About Johnny Rodriguez
A reliable country hitmaker for much of the '70s, Johnny Rodriguez was born in Sabinal, TX, in 1951, growing up 90 miles from the Mexican border. His older brother Andres, a big country music fan, bought him a guitar when he was seven, and he was playing and singing by his teens. Rodriguez was captain of his high school football team at 16, but when his father died of cancer, he spiraled out of control, racking up four arrests in two years. While Rodriguez was serving a jail term, Texas Ranger Joaquin Jackson heard him sing and introduced him to music promoter Happy Shahan, who booked Rodriguez to work as a singing stagecoach driver at the Alamo Village Amusement Park during 1970-1971. There he was discovered by Tom T. Hall and Bobby Bare, who brought him to Nashville to join Hall's Storytellers. Not long after, Rodriguez signed with Mercury, releasing his debut single, "Pass Me By (If You're Only Passing Through)," in early 1973. It climbed into the Top Ten and turned out to be the first of 14 consecutive Rodriguez singles to do so. His next two, "Ridin' My Thumb to Mexico" and "You Always Come Back (To Hurting Me)," both hit number one.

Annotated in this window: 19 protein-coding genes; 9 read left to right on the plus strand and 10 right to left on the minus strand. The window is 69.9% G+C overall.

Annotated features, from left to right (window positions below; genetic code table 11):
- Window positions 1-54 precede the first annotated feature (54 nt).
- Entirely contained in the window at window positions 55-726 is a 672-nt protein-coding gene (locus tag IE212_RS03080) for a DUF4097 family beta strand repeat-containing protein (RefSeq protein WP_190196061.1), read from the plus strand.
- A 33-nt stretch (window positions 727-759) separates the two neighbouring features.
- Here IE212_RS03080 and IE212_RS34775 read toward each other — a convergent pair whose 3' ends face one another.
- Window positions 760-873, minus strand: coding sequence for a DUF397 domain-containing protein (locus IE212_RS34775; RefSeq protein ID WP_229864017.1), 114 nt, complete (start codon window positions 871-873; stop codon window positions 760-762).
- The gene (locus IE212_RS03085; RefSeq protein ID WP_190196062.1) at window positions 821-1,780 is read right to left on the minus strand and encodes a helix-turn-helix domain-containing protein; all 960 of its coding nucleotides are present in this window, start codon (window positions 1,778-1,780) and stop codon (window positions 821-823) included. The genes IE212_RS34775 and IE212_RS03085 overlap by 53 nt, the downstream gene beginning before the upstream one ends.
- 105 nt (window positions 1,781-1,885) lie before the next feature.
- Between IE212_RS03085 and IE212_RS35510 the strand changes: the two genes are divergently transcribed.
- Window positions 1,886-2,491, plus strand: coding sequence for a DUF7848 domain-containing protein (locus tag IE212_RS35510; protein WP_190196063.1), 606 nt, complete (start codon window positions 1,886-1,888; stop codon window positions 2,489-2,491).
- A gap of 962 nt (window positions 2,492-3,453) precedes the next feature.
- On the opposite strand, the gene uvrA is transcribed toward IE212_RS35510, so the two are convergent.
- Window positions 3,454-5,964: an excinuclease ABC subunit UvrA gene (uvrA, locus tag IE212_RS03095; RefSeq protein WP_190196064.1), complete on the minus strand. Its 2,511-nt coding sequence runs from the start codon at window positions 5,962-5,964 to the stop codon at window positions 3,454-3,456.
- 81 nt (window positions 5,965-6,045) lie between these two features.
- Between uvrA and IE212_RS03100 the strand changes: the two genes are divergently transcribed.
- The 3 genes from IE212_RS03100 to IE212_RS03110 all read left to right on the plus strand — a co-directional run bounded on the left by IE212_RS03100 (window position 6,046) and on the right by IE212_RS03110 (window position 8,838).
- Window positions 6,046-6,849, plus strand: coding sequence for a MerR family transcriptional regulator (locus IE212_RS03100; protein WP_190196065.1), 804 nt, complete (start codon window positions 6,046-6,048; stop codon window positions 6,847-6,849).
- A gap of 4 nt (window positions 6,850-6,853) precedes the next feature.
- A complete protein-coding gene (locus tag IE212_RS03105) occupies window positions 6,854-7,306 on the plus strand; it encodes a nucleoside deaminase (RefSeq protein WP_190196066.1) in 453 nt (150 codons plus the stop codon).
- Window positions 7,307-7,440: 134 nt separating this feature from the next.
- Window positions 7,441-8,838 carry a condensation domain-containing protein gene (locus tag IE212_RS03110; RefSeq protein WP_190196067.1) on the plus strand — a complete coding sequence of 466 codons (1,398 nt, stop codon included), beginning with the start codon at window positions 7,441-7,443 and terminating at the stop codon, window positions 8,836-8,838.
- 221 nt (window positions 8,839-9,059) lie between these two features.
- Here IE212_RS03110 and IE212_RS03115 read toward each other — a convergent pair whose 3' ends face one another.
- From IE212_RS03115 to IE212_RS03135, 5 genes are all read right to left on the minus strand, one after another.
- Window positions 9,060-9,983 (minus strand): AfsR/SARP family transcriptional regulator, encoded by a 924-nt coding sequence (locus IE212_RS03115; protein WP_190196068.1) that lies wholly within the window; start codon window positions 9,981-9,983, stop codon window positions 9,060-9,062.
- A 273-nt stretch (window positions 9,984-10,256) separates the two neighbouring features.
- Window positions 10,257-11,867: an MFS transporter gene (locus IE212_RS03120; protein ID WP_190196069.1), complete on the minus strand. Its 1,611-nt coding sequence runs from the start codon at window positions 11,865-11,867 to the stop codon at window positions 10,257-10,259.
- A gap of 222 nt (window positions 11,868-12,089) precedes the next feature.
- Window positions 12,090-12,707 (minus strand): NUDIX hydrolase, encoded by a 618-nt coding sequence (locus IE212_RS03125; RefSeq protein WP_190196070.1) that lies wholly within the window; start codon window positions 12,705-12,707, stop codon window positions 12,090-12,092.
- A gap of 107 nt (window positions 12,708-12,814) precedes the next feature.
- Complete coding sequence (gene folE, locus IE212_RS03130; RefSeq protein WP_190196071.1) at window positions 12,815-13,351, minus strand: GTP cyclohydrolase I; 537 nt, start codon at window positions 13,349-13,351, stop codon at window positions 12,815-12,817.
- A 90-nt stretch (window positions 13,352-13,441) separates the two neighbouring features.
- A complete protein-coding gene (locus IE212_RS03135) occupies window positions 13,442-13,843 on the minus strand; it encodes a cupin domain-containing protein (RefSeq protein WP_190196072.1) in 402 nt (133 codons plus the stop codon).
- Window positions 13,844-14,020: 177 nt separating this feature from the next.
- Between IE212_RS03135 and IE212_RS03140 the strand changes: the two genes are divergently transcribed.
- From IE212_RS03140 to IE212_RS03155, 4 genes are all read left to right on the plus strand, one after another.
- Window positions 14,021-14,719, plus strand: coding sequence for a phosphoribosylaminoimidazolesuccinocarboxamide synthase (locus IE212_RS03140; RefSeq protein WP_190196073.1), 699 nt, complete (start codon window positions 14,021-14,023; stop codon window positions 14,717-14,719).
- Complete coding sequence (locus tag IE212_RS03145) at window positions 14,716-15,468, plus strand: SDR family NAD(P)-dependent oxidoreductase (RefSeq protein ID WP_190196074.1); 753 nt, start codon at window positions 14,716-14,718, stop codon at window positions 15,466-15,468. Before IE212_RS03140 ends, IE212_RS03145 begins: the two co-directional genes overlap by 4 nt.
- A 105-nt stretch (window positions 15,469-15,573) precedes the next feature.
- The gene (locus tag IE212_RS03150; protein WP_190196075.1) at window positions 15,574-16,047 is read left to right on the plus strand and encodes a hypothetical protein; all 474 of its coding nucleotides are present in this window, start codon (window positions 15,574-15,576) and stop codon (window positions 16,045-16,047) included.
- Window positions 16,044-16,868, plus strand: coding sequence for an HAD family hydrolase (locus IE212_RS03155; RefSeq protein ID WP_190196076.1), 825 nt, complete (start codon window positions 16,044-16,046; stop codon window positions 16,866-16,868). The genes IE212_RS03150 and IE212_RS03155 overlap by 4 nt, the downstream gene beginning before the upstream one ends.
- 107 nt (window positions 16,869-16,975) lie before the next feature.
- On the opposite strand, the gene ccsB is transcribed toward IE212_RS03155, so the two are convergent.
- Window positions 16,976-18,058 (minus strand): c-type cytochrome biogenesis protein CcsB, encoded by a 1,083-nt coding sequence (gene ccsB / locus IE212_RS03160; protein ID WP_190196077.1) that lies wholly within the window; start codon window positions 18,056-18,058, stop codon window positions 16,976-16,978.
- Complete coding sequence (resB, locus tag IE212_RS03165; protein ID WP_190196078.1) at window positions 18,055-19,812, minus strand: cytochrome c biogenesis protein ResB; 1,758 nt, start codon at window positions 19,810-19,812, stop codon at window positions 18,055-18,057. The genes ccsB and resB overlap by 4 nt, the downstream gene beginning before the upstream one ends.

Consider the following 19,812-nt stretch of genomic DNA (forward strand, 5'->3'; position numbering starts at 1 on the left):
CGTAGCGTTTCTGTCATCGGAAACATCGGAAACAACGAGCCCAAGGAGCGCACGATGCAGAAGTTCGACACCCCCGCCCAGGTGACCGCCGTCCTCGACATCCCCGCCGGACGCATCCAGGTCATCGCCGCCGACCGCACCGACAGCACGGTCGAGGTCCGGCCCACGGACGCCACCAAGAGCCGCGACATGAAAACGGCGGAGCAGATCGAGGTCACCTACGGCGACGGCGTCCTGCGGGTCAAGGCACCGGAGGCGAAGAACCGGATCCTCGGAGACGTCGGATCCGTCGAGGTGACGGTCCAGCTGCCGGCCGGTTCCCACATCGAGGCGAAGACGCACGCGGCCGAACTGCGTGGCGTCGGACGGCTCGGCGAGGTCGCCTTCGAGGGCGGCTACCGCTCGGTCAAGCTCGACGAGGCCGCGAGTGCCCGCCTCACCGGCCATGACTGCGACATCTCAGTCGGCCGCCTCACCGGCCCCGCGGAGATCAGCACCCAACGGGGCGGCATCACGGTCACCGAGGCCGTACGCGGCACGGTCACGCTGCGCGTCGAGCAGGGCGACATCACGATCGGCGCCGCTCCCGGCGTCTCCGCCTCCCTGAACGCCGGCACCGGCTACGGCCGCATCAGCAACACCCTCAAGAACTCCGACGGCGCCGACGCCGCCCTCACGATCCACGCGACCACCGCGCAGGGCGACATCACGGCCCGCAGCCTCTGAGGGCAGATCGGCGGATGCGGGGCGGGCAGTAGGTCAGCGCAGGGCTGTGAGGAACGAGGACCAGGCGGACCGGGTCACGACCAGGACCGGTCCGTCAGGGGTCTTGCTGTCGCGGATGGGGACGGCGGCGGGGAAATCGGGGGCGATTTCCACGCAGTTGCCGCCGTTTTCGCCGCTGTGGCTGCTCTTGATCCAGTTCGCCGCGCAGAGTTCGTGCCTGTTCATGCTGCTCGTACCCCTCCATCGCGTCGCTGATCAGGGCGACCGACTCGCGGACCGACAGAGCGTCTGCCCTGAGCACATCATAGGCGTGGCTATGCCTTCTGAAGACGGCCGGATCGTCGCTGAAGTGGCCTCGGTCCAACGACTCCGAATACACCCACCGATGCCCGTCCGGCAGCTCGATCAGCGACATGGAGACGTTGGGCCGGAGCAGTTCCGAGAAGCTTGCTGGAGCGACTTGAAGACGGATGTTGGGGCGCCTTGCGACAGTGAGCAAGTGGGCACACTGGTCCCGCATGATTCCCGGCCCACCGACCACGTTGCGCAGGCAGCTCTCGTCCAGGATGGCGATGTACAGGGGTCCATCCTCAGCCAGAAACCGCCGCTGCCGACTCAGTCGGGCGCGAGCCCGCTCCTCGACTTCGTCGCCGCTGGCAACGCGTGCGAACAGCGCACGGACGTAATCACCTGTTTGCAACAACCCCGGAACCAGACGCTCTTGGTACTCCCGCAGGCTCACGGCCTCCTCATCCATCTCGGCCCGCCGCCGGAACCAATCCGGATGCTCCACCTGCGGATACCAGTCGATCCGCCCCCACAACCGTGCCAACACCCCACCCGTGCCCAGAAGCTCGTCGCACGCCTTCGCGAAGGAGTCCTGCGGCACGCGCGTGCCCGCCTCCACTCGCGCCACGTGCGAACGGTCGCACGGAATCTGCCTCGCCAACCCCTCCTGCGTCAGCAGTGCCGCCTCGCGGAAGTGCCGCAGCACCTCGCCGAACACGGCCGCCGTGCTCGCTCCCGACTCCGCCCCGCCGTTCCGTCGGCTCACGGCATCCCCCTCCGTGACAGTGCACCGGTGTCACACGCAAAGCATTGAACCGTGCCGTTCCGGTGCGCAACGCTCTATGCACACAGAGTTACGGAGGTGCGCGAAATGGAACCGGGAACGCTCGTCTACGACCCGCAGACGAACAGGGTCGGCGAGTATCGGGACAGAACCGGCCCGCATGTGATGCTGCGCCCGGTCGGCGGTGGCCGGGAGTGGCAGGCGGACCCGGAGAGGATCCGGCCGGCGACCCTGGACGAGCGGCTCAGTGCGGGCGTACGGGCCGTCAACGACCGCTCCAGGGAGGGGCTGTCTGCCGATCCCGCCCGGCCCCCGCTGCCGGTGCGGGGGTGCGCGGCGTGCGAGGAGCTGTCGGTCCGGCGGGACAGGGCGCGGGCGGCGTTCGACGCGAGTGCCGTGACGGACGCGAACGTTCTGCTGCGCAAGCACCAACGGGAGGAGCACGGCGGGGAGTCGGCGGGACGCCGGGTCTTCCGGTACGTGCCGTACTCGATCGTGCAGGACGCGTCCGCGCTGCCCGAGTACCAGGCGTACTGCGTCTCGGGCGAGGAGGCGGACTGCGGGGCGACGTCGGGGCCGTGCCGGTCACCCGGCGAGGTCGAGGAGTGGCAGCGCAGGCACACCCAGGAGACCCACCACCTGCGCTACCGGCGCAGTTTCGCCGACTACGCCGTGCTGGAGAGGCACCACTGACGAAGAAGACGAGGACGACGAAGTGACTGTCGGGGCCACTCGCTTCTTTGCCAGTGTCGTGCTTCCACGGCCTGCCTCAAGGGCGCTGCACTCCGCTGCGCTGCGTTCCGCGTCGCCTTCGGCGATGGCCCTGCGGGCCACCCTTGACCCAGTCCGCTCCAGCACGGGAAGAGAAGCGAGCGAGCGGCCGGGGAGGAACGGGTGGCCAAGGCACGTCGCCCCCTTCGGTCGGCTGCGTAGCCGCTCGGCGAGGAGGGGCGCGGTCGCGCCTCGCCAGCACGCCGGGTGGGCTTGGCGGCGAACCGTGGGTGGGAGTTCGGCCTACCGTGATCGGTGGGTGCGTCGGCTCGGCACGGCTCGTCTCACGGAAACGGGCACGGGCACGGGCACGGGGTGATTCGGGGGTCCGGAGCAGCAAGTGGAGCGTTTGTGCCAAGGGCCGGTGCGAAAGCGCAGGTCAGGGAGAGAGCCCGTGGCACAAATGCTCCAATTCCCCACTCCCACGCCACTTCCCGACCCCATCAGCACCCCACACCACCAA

1974 brought the Top Five hits "Dance With Me (Just One More Time)" and "We're Over," plus the number one "That's the Way Love Goes." The following year was even better, as all three of his singles -- "I Just Can't Get Her Out of My Mind," "Just Get Up and Close the Door," and "Love Put a Song in My Heart" -- hit number one. More Top Five hits followed over 1976-1977 in "I Couldn't Be Me Without You," "I Wonder If I Ever Said Goodbye," and "Desperado," but he and Mercury parted ways in 1979, upon which point he signed with Epic. "Down the Rio Grande" went Top Ten that year, but Rodriguez subsequently endured a serious commercial slump. He returned to the Top Ten in 1983 with a pair of hits, "Foolin'" and "How Could I Love Her So Much," which proved to be the last of his career; his final chart single came with 1988's Top 20 hit "I Didn't (Every Chance I Had)" on Capitol. He did record a couple of honky tonk-style records during the '90s, specifically Run for the Border (Intersound, 1993) and You Can Say That Again (Hightone, 1996). ~ Steve Huey, Rovi